I believe that the trend of employee empowerment, especially for marketing, is going to become the biggest new thing over the next few years. I’m so excited to be at Photofy where we are already addressing that need with forward-thinking companies who are taking the risk of putting their brands in the hands of their front-line workers. (Newsflash: It was always in their hands.) We’re a small team building amazing products, and I love the challenges and excitement that start-up life brings.

If there was a marketing hall of fame, who would you induct?

Hank Heithaus – former president of Murphy USA, the gas chain at Walmart Supercenters, and a former employer.  Late in his career, he transitioned from an oil company to retail marketing and built a brand under the shadow of Walmart. He read several books a week, and was an amazing thought leader in the future of mobile and social media, even though he was at an age where he didn’t find it useful himself. He led a scrappy chain to be the first in mobile payments. The first in geo-location marketing. The first convenience store with real-time pricing in their app.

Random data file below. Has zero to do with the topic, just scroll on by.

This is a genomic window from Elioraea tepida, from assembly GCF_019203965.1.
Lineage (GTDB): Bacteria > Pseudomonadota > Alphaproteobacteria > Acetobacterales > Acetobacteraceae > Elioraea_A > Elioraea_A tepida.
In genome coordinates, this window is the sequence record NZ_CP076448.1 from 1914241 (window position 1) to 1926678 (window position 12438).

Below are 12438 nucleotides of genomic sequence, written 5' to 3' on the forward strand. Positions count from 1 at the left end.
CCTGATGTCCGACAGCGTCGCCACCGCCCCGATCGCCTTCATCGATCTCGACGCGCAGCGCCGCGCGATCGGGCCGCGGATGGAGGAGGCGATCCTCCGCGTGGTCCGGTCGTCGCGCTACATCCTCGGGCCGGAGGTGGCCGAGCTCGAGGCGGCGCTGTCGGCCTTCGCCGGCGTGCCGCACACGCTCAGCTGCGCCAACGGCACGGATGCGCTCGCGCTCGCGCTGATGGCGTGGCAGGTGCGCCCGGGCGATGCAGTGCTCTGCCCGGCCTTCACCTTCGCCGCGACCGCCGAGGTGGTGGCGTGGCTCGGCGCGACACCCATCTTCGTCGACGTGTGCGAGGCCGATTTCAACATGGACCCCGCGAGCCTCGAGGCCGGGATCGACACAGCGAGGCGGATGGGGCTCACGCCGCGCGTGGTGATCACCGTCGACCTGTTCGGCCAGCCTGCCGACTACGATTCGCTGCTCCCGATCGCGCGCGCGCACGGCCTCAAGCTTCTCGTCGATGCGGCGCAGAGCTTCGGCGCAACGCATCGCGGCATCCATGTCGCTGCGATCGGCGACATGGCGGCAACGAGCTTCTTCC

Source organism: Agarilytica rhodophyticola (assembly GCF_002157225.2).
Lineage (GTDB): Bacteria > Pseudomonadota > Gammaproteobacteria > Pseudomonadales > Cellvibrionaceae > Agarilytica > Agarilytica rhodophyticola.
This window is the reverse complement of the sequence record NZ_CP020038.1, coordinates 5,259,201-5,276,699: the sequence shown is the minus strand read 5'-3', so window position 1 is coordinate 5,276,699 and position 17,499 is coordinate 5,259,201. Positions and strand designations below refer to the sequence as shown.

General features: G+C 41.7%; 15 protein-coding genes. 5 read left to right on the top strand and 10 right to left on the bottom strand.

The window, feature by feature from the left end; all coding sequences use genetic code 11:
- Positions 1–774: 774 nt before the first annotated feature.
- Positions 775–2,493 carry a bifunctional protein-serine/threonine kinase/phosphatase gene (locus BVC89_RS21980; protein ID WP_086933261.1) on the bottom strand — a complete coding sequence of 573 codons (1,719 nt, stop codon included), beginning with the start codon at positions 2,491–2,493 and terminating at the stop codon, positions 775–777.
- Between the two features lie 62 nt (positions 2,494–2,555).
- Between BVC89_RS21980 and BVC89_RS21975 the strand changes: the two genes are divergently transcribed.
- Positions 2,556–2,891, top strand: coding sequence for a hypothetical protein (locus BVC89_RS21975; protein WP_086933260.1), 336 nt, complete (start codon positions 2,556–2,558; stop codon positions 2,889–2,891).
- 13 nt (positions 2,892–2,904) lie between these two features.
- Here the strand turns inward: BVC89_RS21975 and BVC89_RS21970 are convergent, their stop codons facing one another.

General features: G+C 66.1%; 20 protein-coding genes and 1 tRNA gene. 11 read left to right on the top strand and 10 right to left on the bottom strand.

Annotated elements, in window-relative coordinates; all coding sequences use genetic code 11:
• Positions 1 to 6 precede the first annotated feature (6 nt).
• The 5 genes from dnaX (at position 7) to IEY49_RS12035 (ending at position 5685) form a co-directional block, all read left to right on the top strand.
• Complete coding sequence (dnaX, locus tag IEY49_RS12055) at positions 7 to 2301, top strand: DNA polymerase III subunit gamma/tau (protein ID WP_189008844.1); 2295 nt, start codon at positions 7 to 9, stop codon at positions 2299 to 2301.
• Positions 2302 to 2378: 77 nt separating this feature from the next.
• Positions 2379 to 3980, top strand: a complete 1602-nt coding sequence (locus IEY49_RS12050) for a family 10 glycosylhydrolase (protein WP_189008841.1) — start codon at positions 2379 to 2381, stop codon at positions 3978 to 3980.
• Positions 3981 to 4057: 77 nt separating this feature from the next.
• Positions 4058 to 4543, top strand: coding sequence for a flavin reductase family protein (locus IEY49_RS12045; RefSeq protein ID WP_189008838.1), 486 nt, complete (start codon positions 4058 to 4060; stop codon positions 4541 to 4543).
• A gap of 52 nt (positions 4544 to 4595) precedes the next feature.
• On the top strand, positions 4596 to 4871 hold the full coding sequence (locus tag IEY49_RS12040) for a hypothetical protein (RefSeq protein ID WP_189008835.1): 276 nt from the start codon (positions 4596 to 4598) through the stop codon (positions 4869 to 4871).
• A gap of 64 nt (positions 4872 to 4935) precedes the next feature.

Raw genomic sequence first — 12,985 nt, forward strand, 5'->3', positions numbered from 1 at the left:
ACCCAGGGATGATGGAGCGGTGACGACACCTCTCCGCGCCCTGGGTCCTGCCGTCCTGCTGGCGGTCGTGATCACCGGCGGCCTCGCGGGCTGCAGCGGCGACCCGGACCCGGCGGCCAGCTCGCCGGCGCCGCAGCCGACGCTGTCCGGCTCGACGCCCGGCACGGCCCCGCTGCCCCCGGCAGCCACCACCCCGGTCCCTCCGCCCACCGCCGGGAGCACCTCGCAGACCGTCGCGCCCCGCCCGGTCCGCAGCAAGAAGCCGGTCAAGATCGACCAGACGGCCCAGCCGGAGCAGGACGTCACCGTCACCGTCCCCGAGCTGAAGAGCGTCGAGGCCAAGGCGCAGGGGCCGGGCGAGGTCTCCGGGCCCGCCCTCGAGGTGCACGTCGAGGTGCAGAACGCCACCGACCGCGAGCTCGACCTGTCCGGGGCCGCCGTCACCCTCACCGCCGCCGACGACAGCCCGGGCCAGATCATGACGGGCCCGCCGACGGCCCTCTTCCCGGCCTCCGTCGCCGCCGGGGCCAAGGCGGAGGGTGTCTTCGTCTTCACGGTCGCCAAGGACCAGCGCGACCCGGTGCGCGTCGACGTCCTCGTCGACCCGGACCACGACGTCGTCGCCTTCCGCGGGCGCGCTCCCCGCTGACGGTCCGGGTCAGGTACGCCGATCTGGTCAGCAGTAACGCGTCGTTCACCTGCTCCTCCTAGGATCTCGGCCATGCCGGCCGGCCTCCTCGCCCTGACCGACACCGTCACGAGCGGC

Any final words before you drop the mic?

If you keep the actual humans in mind on the other end of your marketing plans, you can never go wrong. Be real. Be present. Be a human being. Make your brand human. You’ll always win.

For more from Casey, follow him on Twitter.


Asking the questions…

Casey was in conversation with Rockstar CMO founder Ian Truscott, marketing leader, creator of ART (Awareness, Revenue and Trust) and head of marketing for censhare & 360dialog.


Creating and nurturing our fans, that’s what marketing’s all about. But what does this mean in today’s increasingly faceless, big data landscape? Our Rockstar CMO voices take to the stage to explore the question of connection and more in this December issue. Read More


There’s more Backstage…

Ian Truscott

Some text to put in my profile